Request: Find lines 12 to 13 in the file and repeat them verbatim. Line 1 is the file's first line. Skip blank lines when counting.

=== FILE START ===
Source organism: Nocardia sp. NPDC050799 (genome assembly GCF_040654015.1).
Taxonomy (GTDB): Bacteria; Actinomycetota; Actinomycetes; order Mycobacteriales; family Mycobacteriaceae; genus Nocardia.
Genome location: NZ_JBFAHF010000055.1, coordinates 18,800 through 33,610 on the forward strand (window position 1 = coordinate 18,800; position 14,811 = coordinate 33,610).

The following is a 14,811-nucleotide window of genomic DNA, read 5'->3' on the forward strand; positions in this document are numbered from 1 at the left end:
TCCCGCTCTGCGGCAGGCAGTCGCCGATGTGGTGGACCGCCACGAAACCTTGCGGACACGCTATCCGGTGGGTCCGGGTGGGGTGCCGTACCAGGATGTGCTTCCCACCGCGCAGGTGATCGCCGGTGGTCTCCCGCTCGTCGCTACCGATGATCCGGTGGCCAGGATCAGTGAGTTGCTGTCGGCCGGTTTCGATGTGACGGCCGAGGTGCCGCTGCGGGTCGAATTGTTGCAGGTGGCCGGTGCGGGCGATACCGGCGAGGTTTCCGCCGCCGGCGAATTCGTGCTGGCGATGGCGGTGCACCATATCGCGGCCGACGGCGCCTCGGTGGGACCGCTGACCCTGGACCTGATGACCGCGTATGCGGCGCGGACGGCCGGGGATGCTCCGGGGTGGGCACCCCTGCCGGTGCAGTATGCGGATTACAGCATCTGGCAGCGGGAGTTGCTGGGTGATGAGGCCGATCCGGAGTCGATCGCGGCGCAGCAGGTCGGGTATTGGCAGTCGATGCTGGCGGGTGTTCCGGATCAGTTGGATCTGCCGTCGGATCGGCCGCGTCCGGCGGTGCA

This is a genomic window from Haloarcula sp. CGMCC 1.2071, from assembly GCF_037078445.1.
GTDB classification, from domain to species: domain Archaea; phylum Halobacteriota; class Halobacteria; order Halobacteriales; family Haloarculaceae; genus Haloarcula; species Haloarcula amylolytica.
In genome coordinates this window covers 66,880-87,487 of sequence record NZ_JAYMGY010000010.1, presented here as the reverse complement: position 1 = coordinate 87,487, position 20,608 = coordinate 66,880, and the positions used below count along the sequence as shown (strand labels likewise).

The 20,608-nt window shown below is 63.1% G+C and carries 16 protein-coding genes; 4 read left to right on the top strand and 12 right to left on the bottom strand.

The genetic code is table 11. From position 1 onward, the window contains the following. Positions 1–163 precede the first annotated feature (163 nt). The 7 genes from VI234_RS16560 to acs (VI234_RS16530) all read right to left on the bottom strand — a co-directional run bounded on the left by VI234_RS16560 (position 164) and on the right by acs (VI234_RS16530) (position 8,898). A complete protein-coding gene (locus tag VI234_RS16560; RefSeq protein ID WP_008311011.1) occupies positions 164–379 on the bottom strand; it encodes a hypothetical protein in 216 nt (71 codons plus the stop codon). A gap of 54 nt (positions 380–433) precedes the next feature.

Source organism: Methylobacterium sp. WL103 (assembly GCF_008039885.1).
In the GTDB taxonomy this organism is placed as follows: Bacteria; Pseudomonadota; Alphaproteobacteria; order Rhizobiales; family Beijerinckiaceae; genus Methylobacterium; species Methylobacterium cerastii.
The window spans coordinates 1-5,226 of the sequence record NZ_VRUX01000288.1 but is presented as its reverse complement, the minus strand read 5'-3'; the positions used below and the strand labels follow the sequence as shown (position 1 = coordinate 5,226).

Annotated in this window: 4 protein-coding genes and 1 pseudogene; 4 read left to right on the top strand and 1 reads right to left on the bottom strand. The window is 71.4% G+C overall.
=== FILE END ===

In the GTDB taxonomy this organism is placed as follows: Bacteria; Pseudomonadota; Alphaproteobacteria; order Rhizobiales; family Beijerinckiaceae; genus Methylobacterium; species Methylobacterium cerastii.
The window spans coordinates 1-5,226 of the sequence record NZ_VRUX01000288.1 but is presented as its reverse complement, the minus strand read 5'-3'; the positions used below and the strand labels follow the sequence as shown (position 1 = coordinate 5,226).